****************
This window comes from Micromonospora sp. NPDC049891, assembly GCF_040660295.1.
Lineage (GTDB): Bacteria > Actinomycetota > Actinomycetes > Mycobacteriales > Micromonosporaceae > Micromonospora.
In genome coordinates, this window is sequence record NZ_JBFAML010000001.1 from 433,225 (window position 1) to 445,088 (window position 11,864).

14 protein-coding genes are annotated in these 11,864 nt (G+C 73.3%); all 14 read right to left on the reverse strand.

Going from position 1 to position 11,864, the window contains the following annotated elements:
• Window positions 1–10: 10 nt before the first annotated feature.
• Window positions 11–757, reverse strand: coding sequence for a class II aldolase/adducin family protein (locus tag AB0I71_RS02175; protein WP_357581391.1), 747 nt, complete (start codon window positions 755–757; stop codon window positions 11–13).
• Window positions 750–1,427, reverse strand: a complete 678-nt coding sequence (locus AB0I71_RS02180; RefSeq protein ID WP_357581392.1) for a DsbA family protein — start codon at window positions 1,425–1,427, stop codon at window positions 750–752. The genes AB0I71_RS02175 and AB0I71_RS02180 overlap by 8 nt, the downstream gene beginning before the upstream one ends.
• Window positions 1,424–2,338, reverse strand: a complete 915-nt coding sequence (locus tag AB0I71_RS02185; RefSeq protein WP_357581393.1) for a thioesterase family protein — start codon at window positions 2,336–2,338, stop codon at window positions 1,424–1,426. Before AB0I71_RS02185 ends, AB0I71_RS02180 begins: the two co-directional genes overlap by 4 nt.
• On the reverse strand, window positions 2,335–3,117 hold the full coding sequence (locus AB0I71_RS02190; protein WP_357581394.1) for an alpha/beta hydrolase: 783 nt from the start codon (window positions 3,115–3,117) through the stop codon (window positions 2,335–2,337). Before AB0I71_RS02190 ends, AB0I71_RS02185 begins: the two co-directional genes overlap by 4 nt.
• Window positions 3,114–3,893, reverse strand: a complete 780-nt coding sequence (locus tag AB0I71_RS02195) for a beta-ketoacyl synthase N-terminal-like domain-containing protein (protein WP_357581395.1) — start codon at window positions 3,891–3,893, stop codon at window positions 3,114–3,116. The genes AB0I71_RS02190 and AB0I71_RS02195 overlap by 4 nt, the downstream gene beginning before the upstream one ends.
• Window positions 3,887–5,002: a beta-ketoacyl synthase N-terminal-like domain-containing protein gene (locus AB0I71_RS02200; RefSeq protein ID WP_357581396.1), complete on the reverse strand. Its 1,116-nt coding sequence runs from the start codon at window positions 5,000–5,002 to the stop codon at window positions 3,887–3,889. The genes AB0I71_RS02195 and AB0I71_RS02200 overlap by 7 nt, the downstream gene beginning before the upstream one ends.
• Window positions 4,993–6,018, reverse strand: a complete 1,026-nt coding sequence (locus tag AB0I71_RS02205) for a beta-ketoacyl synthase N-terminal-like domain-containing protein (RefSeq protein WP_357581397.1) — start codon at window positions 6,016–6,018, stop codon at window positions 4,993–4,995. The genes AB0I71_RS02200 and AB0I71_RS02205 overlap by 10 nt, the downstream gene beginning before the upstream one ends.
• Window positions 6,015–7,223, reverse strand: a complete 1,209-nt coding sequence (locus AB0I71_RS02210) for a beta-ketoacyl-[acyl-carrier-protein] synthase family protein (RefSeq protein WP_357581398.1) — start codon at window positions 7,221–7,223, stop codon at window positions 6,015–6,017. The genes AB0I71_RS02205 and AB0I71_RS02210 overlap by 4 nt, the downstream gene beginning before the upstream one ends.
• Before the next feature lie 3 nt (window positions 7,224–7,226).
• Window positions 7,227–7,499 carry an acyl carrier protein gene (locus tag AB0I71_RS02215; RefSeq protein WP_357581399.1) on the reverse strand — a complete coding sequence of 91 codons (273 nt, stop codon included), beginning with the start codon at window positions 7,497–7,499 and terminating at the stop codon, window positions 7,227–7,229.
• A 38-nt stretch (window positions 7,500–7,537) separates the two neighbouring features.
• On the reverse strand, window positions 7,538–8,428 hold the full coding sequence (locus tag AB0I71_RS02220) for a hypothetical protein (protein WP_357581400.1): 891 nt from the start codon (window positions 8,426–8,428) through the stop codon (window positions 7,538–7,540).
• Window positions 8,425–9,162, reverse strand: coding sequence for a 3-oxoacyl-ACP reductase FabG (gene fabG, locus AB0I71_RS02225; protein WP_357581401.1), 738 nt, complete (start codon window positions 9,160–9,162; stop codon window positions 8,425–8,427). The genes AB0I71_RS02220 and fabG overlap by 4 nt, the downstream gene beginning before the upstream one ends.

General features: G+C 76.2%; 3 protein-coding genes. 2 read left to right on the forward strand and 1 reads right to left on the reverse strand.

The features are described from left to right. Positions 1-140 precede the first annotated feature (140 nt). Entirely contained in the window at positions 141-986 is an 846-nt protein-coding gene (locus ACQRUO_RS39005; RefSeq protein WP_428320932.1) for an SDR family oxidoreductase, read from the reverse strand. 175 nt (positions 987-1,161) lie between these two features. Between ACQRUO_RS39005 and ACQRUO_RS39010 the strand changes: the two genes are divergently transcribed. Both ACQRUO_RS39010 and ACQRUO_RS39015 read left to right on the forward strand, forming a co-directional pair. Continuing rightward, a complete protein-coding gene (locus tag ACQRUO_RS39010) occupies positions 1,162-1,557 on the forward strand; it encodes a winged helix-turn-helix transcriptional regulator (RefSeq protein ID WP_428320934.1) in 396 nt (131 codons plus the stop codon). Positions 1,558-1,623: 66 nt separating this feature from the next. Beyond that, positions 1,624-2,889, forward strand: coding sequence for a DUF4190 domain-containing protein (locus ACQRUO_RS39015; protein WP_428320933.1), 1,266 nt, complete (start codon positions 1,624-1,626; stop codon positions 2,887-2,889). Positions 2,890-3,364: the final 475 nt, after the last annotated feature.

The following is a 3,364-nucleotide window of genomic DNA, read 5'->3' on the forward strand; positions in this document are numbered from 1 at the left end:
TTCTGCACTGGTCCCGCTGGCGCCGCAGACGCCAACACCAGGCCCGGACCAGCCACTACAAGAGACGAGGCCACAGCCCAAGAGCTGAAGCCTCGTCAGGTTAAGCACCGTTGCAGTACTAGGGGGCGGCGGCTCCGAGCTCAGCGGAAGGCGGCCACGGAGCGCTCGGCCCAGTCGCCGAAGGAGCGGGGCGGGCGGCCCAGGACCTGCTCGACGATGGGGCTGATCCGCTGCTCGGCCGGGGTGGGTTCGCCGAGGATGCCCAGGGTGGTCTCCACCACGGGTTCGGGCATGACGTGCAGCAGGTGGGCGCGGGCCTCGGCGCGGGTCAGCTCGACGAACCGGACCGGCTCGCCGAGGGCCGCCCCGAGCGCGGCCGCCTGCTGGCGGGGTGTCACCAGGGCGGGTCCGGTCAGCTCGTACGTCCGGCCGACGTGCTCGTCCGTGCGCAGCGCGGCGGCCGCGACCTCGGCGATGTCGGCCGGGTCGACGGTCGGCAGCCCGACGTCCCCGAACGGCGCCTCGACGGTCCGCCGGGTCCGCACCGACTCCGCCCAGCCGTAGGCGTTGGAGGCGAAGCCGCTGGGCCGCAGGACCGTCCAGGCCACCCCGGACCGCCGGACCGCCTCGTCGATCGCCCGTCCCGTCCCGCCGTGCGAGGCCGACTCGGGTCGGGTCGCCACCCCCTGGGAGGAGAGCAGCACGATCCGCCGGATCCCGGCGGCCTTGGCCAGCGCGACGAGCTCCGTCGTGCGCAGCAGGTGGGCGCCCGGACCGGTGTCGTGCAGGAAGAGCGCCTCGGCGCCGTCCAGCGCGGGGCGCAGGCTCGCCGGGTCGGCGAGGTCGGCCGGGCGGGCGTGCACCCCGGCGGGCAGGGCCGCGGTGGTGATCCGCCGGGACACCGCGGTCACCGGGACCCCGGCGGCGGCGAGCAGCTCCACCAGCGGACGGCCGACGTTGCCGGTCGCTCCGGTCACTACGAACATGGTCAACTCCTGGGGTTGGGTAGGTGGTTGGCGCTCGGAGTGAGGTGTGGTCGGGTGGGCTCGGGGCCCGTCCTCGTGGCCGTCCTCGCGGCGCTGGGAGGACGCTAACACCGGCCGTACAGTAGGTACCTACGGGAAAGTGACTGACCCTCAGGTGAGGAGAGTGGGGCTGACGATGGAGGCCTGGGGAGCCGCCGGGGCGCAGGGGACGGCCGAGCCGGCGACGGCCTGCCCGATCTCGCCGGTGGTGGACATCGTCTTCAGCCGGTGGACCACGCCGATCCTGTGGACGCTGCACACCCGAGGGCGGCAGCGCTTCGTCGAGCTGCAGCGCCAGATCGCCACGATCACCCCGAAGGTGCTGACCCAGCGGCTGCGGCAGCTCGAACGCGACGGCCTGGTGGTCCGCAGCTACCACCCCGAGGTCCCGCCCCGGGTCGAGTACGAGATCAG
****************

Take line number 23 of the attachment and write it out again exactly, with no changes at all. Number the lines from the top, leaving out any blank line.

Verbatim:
TTCTGCACTGGTCCCGCTGGCGCCGCAGACGCCAACACCAGGCCCGGACCAGCCACTACAAGAGACGAGGCCACAGCCCAAGAGCTGAAGCCTCGTCAGGTTAAGCACCGTTGCAGTACTAGGGGGCGGCGGCTCCGAGCTCAGCGGAAGGCGGCCACGGAGCGCTCGGCCCAGTCGCCGAAGGAGCGGGGCGGGCGGCCCAGGACCTGCTCGACGATGGGGCTGATCCGCTGCTCGGCCGGGGTGGGTTCGCCGAGGATGCCCAGGGTGGTCTCCACCACGGGTTCGGGCATGACGTGCAGCAGGTGGGCGCGGGCCTCGGCGCGGGTCAGCTCGACGAACCGGACCGGCTCGCCGAGGGCCGCCCCGAGCGCGGCCGCCTGCTGGCGGGGTGTCACCAGGGCGGGTCCGGTCAGCTCGTACGTCCGGCCGACGTGCTCGTCCGTGCGCAGCGCGGCGGCCGCGACCTCGGCGATGTCGGCCGGGTCGACGGTCGGCAGCCCGACGTCCCCGAACGGCGCCTCGACGGTCCGCCGGGTCCGCACCGACTCCGCCCAGCCGTAGGCGTTGGAGGCGAAGCCGCTGGGCCGCAGGACCGTCCAGGCCACCCCGGACCGCCGGACCGCCTCGTCGATCGCCCGTCCCGTCCCGCCGTGCGAGGCCGACTCGGGTCGGGTCGCCACCCCCTGGGAGGAGAGCAGCACGATCCGCCGGATCCCGGCGGCCTTGGCCAGCGCGACGAGCTCCGTCGTGCGCAGCAGGTGGGCGCCCGGACCGGTGTCGTGCAGGAAGAGCGCCTCGGCGCCGTCCAGCGCGGGGCGCAGGCTCGCCGGGTCGGCGAGGTCGGCCGGGCGGGCGTGCACCCCGGCGGGCAGGGCCGCGGTGGTGATCCGCCGGGACACCGCGGTCACCGGGACCCCGGCGGCGGCGAGCAGCTCCACCAGCGGACGGCCGACGTTGCCGGTCGCTCCGGTCACTACGAACATGGTCAACTCCTGGGGTTGGGTAGGTGGTTGGCGCTCGGAGTGAGGTGTGGTCGGGTGGGCTCGGGGCCCGTCCTCGTGGCCGTCCTCGCGGCGCTGGGAGGACGCTAACACCGGCCGTACAGTAGGTACCTACGGGAAAGTGACTGACCCTCAGGTGAGGAGAGTGGGGCTGACGATGGAGGCCTGGGGAGCCGCCGGGGCGCAGGGGACGGCCGAGCCGGCGACGGCCTGCCCGATCTCGCCGGTGGTGGACATCGTCTTCAGCCGGTGGACCACGCCGATCCTGTGGACGCTGCACACCCGAGGGCGGCAGCGCTTCGTCGAGCTGCAGCGCCAGATCGCCACGATCACCCCGAAGGTGCTGACCCAGCGGCTGCGGCAGCTCGAACGCGACGGCCTGGTGGTCCGCAGCTACCACCCCGAGGTCCCGCCCCGGGTCGAGTACGAGATCAG